Peshmerga set to join Kobani battle within days
MURSITPINAR, Turkey // The Kurdish regional government in Iraq plans to send some 150 peshmerga fighters to Kobani through Turkey over the next few days to support Syrian Kurds there defending against ISIL militants.
Fuad Hussein, the chief of staff for Kurdish regional president Massoud Barzani, said the fighters would take light weapons and rocket-propelled grenades, and would bring their weapons back with them once the operation was over.
“The fight in Kobani is very important to us,” he said on Thurday, a day after parliament in Iraq’s autonomous Kurdish region authorised the deployment of peshmerga forces to the northern Syrian border town.
“We are fighting the same enemy. These are also Kurdish people in Syria.”
Syrian Kurds in Kobani have held out against ISIL for weeks with the help of US-led airstrikes and air drops of weapons.
Activists said on Thursday that the airstrikes in Syria had so far killed more than 500 people, mainly Islamic militants.
The Britain-based Syrian Observatory for Human Rights, which relies on a network of activists on the ground, said 553 people had been killed since the airstrikes began on September 23, including 32 civilians. The civilians included six children and five women.
The group said it had documented the deaths of 464 ISIL fighters, but the real number could be much higher. Another 57 fighters with the Al Qaeda-linked Nusra Front were killed in airstrikes on the northern provinces of Aleppo and Idlib, the Observatory said.
The US military central command said on Thursday that 15 airstrikes were carried out in Iraq and Syria since Wednesday.
Four strikes destroyed an ISIL control centre and fighting positions in an area near Kobani that has often been targeted this month, and two more that knocked out oil tanks east of Deir Ezzor.
Airstrikes in Iraq near the vital Mosul Dam hit small ISIL units and destroyed a vehicle while another attack near Baiji took out a fighting position. Four strikes in the Fallujah area targeted a training facility, a larger ISIL unit and a building.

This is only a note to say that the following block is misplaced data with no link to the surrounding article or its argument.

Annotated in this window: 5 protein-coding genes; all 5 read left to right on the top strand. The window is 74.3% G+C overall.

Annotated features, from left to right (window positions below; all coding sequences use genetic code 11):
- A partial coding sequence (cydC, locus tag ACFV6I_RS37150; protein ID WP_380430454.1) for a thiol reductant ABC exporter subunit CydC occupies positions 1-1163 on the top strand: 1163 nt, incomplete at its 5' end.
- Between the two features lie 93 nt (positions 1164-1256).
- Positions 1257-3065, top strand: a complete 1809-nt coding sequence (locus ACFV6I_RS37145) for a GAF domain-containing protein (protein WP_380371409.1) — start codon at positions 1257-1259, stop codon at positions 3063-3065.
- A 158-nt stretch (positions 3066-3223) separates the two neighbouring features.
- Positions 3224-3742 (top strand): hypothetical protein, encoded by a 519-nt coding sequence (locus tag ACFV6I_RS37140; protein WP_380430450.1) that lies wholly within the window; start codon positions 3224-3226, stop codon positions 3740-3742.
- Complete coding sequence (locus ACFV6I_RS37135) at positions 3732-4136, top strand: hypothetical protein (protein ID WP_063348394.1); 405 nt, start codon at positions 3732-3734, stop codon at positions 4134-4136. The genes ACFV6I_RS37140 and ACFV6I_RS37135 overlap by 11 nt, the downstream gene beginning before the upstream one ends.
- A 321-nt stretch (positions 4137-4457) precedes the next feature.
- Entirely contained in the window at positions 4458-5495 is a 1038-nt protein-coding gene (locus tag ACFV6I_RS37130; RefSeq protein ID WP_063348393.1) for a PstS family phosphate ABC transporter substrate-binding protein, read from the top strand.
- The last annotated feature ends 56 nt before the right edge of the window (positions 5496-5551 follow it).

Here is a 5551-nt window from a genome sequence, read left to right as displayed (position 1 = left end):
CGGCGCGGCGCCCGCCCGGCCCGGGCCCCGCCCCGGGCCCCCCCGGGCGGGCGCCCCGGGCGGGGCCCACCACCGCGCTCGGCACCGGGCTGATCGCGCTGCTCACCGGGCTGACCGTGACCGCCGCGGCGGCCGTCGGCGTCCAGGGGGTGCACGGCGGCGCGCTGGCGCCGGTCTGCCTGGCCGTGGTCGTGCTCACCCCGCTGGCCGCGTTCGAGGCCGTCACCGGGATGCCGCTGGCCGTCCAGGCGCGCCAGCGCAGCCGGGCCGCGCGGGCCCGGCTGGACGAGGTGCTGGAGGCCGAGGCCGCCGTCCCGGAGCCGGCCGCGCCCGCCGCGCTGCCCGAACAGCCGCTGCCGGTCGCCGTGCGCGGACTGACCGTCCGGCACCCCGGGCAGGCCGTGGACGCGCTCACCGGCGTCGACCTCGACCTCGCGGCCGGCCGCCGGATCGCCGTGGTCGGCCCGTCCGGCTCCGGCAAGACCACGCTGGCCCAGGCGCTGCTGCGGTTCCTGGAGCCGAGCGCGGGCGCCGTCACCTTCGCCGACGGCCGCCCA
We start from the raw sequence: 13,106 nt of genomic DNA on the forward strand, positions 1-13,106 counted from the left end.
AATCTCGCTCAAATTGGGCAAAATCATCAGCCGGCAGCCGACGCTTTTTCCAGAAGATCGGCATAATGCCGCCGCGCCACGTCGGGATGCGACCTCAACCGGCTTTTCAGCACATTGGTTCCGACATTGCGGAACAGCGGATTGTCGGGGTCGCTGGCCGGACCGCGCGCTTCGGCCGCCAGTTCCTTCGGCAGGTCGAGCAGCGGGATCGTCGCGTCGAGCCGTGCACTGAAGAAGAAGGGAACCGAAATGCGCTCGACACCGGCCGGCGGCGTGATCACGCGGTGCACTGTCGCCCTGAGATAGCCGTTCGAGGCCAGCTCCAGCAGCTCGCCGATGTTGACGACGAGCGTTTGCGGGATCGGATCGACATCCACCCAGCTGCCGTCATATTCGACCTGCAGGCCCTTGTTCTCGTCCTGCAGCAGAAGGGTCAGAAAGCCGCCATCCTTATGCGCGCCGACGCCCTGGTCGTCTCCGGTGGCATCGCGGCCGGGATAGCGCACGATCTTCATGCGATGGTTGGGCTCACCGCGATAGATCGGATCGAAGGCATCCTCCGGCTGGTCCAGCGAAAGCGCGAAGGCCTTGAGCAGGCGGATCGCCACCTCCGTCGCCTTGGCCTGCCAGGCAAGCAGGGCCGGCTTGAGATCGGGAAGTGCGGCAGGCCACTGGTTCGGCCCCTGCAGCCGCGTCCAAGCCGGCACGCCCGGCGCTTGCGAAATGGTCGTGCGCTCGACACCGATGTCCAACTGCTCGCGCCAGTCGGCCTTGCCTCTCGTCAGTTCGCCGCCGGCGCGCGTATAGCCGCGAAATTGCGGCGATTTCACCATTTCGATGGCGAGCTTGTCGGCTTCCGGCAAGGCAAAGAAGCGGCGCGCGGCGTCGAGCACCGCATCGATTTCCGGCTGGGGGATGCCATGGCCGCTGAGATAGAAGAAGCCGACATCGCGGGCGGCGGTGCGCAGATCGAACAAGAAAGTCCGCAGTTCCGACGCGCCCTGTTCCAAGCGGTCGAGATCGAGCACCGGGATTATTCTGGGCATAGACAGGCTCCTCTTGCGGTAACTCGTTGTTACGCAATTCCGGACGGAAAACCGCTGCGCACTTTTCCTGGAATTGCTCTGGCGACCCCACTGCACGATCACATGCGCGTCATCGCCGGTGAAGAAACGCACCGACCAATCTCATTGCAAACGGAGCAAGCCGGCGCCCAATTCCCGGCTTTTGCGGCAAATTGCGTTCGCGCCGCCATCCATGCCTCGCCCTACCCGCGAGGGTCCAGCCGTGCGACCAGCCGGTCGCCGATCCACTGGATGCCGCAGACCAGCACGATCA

According to the Observatory, many of the ISIL fatalities from airstrikes in Syria have been in or near Kobani, the target of a massive offensive by the militants since mid-September.
ISIL fighters have captured dozens of surrounding Kurdish villages and forced more than 200,000 people to flee for safety in neighbouring Turkey.
Earlier this week, the US central command said its forces had conducted more than 135 airstrikes against ISIL in and around Kobani, killing hundreds of fighters.
“Combined with continued resistance to ISIL on the ground, indications are that these strikes have slowed ISIL advances into the city, killed hundreds of their fighters and destroyed or damaged scores of pieces of ISIL combat equipment and fighting positions,” it said.
Fighting flared again in Kobani on Thursday, with heavy machine gun fire heard from the town.
“The fighting has been ongoing since last night on the eastern and southern fronts. It is some of the longest clashes in Kobani,” said Farhad Shami, a Kurdish activist in the town.
He said ISIL launched an attack from three fronts late on Wednesday but failed to advance. Still he said that Kurdish fighters withdrew from the Tel Shair hill that overlooks parts of Kobani.
The Observatory said ISIL fighters captured the hill, closing in on the town from the west. It said they were also trying to advance from the eastern side of the town.
The hill was captured by the Kurds from ISIL fighters earlier this month.
Capturing Kobani would give the Islamic State group, which already rules a huge stretch of territory spanning the Syria-Iraq border, a direct link between its positions in the Syrian province of Aleppo and its stronghold of Raqqa, to the east. It would also give the group full control of a large stretch of the Turkish-Syrian border.
* Associated Press
Updated: October 23, 2014 04:00 AM